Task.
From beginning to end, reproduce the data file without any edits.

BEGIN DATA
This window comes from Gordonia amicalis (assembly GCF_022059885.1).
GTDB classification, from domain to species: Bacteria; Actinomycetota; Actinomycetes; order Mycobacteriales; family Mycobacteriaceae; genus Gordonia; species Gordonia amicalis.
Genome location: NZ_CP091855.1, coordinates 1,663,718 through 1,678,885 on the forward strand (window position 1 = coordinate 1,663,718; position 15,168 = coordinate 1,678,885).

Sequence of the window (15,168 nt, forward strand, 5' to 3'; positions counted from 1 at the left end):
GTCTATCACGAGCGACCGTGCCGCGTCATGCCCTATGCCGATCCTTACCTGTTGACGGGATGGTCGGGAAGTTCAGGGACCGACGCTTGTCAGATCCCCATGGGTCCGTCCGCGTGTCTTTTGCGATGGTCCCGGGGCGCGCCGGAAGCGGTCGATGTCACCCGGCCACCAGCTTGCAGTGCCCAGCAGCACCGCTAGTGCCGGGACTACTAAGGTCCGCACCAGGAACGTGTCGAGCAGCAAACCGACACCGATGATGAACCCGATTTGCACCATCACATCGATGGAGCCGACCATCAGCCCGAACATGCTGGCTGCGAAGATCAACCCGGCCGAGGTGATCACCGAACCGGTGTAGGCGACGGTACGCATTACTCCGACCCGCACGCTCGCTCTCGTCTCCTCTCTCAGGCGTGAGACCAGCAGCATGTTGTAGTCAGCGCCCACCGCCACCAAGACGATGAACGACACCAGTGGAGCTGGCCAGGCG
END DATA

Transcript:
This window comes from Gordonia amicalis (assembly GCF_022059885.1).
GTDB classification, from domain to species: Bacteria; Actinomycetota; Actinomycetes; order Mycobacteriales; family Mycobacteriaceae; genus Gordonia; species Gordonia amicalis.
Genome location: NZ_CP091855.1, coordinates 1,663,718 through 1,678,885 on the forward strand (window position 1 = coordinate 1,663,718; position 15,168 = coordinate 1,678,885).

Sequence of the window (15,168 nt, forward strand, 5' to 3'; positions counted from 1 at the left end):
GTCTATCACGAGCGACCGTGCCGCGTCATGCCCTATGCCGATCCTTACCTGTTGACGGGATGGTCGGGAAGTTCAGGGACCGACGCTTGTCAGATCCCCATGGGTCCGTCCGCGTGTCTTTTGCGATGGTCCCGGGGCGCGCCGGAAGCGGTCGATGTCACCCGGCCACCAGCTTGCAGTGCCCAGCAGCACCGCTAGTGCCGGGACTACTAAGGTCCGCACCAGGAACGTGTCGAGCAGCAAACCGACACCGATGATGAACCCGATTTGCACCATCACATCGATGGAGCCGACCATCAGCCCGAACATGCTGGCTGCGAAGATCAACCCGGCCGAGGTGATCACCGAACCGGTGTAGGCGACGGTACGCATTACTCCGACCCGCACGCTCGCTCTCGTCTCCTCTCTCAGGCGTGAGACCAGCAGCATGTTGTAGTCAGCGCCCACCGCCACCAAGACGATGAACGACACCAGTGGAGCTGGCCAGGCG